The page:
Acculturation Among the Mishings                                                Page:45

 
Dr. Jatin
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Dr. Jatin
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(6)        Another significant change observed in the field is that some of the villagers have guest rooms in their houses. This is one of the  direct influence of the non tribal Assamese. As a member of the same community, the investigator has the  experience that few years back most of the Mishings villagers had no such  separate drawing rooms for the guests. The guests or the co-villagers have to  enter directly to the fire place for any sort of discussion. But now-a-days, a separate room, which is used as drawing room (guest room) is often seen in the  households.
Dress
        The dress of the Mishings can be divided into two distinct types as indicated by Roy (1966 : 74) in case of the tribes of Arunachal. The two distinct types are (i) general dress for everyday use, and (ii) special dress for festivals and ceremonial functions. As observed in the field, the dress for the everyday use of the people is very simple. The dress of the men is similar to non-tribal Assamese. A simple white dhoti (ugon) or sometimes a long coloured dumer (towel) and a shirt (galuk) is the dress of the men. The dress of the women is also simple, but divided into two pieces of garments. They generally wear a skirt (mosanam age) covering the part from the waist to the knee. The upper piece (gasong or gero) fastened above the breast falling along with the skirt. Occasionally, a blouse is seen to cover the upper part of the body.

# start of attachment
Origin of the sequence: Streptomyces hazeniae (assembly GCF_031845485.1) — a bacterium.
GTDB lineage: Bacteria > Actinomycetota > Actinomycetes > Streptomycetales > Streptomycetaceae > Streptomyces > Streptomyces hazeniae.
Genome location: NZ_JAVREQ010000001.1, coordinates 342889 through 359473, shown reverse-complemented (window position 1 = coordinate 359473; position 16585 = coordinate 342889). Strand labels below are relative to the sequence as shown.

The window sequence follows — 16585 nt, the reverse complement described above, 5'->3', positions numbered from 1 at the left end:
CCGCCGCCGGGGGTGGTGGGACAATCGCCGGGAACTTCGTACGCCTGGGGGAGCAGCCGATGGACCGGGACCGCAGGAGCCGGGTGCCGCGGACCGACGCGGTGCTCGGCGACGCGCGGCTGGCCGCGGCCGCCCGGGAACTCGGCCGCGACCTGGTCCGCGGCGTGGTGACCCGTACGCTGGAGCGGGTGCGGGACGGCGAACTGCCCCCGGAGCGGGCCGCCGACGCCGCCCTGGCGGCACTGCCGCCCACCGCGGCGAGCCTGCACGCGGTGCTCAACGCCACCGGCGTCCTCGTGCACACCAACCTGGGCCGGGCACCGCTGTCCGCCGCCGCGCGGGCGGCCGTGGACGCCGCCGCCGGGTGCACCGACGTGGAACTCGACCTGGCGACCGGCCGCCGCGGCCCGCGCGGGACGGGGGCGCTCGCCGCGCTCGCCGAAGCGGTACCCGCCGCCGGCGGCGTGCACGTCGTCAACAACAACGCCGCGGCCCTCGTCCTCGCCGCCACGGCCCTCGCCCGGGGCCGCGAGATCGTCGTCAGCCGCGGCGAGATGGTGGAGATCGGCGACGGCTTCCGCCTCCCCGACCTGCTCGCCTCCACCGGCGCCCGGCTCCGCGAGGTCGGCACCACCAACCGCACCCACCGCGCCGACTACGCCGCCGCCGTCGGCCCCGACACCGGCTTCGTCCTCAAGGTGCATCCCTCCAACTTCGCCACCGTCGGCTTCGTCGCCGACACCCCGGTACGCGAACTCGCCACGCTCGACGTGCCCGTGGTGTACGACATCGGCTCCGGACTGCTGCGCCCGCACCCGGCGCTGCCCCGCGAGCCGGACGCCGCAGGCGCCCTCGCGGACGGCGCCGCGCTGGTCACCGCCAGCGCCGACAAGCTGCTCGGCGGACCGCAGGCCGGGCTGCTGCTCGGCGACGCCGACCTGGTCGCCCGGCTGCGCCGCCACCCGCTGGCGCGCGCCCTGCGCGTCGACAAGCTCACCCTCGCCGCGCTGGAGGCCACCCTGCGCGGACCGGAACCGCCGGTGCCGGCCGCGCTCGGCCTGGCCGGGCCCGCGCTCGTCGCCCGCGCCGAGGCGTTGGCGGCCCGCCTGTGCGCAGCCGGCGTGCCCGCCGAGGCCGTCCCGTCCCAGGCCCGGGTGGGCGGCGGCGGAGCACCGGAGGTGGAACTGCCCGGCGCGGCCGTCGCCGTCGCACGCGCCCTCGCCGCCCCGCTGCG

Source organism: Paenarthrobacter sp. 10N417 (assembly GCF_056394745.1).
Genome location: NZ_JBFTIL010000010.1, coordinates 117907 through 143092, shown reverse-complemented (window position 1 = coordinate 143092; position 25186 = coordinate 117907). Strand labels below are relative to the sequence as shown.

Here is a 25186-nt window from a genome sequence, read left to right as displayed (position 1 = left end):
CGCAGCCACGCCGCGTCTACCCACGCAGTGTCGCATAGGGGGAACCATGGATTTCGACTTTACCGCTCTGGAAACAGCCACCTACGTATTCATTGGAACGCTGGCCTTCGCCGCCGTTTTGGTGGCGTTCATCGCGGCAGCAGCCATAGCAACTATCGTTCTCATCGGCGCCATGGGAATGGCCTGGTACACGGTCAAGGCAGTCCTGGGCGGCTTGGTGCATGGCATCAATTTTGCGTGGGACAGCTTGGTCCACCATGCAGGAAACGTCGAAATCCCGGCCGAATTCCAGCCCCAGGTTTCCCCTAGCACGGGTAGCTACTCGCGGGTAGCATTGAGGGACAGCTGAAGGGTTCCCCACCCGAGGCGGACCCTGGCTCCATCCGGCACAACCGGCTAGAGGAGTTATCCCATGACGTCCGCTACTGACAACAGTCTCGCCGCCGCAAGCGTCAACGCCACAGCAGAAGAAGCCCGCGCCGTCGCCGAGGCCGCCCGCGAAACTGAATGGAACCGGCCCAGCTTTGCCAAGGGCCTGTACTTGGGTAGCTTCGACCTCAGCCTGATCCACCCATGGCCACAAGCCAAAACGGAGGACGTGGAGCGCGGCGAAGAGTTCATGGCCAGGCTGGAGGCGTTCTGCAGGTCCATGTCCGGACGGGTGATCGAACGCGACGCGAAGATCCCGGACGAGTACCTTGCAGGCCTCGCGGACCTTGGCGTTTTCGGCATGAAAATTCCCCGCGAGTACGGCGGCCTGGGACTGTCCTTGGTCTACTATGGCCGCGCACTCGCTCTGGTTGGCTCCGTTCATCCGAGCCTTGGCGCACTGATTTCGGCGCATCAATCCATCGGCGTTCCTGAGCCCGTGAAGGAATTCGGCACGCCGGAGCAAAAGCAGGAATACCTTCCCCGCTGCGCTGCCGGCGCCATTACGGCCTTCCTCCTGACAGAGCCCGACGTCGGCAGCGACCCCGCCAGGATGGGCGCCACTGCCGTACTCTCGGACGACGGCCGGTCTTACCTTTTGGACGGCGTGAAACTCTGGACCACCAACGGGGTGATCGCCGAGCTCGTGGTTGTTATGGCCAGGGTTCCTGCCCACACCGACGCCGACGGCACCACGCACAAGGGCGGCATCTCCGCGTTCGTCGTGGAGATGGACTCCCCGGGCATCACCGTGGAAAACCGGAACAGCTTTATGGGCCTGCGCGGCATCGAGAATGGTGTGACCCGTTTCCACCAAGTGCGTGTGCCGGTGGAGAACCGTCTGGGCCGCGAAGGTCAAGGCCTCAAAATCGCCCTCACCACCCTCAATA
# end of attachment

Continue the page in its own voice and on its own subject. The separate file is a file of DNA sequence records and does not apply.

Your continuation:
The dress for particular occasions is the special product of their loom. In these dresses, they use the mixture of various colours, e.g. red, black, green, yellow are common. On special occasions, a man wears a skirt (mibu galuk) over his usual dress and a dumer (towel) is a must. Only few of them use Paguri (turban). The dresses on special occasions are used in such a way, so that, a man will look like gam or leader. The dress of the women is same as they use daily, but the dresses for festivals and funcitons are more coloured and decorated. The plain dresses without colour and decoration are generally not used in festivals and rituals. Women are fond of various types of ornaments. Ear and neck ornaments (kentumaduli), chains (tadok), different type of bracelets (konge) are very much common among the women.
             All the dresses, especially of the women, are the products of loom. The Mishing women are famous for weaving in Assam. Few of their products, viz., gadu gasar, tapum gasar, dumer, mibu galuk, shekreg, neshag ri:bi are worth mentioning. The women use two types of looms. First is used like the Adis of Arunachal, one end fastened in a parallel bar (tututa) and the other end fastened in the waist. This type of loom can easily be used wherever they like in the cultivating field, inside the house as it is small and can be handled easily. Some of the products of this type of loom are gadu, mibu galuk and sogon. The other type is like the loom used by the non-tribal Assamese. Yarn for the loom is generally brought from the market. But the Mishing women, as found in the field, grow at least a little amount of cotton for their loom. This is done especially for gadu, which is a prestigious product, and which is offered as gift by a mother to her newly married son. Ginning and spinning is still done by the women themselves. The most striking feature of the Mishing women is that their weaving products are with pattern and colour of perfect taste.

                 


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